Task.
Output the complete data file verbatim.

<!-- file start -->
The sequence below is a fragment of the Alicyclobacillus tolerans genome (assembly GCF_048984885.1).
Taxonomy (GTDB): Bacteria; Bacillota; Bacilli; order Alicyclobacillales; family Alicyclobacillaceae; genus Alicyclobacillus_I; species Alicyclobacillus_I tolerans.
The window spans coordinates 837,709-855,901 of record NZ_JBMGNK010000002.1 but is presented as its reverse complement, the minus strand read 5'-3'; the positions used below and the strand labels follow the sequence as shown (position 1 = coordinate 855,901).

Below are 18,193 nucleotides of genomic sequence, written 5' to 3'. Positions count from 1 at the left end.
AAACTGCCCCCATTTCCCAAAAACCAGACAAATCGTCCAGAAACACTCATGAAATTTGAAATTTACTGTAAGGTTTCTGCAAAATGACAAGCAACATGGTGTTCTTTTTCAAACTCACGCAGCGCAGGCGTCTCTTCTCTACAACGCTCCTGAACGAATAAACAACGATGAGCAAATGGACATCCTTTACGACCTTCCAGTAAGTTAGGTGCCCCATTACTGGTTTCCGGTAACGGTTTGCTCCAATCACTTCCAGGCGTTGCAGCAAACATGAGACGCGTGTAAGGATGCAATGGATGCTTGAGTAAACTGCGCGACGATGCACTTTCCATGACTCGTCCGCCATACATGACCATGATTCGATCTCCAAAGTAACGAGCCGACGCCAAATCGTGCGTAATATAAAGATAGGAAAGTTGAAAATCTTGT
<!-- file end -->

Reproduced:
The sequence below is a fragment of the Alicyclobacillus tolerans genome (assembly GCF_048984885.1).
Taxonomy (GTDB): Bacteria; Bacillota; Bacilli; order Alicyclobacillales; family Alicyclobacillaceae; genus Alicyclobacillus_I; species Alicyclobacillus_I tolerans.
The window spans coordinates 837,709-855,901 of record NZ_JBMGNK010000002.1 but is presented as its reverse complement, the minus strand read 5'-3'; the positions used below and the strand labels follow the sequence as shown (position 1 = coordinate 855,901).

Below are 18,193 nucleotides of genomic sequence, written 5' to 3'. Positions count from 1 at the left end.
AAACTGCCCCCATTTCCCAAAAACCAGACAAATCGTCCAGAAACACTCATGAAATTTGAAATTTACTGTAAGGTTTCTGCAAAATGACAAGCAACATGGTGTTCTTTTTCAAACTCACGCAGCGCAGGCGTCTCTTCTCTACAACGCTCCTGAACGAATAAACAACGATGAGCAAATGGACATCCTTTACGACCTTCCAGTAAGTTAGGTGCCCCATTACTGGTTTCCGGTAACGGTTTGCTCCAATCACTTCCAGGCGTTGCAGCAAACATGAGACGCGTGTAAGGATGCAATGGATGCTTGAGTAAACTGCGCGACGATGCACTTTCCATGACTCGTCCGCCATACATGACCATGATTCGATCTCCAAAGTAACGAGCCGACGCCAAATCGTGCGTAATATAAAGATAGGAAAGTTGAAAATCTTGT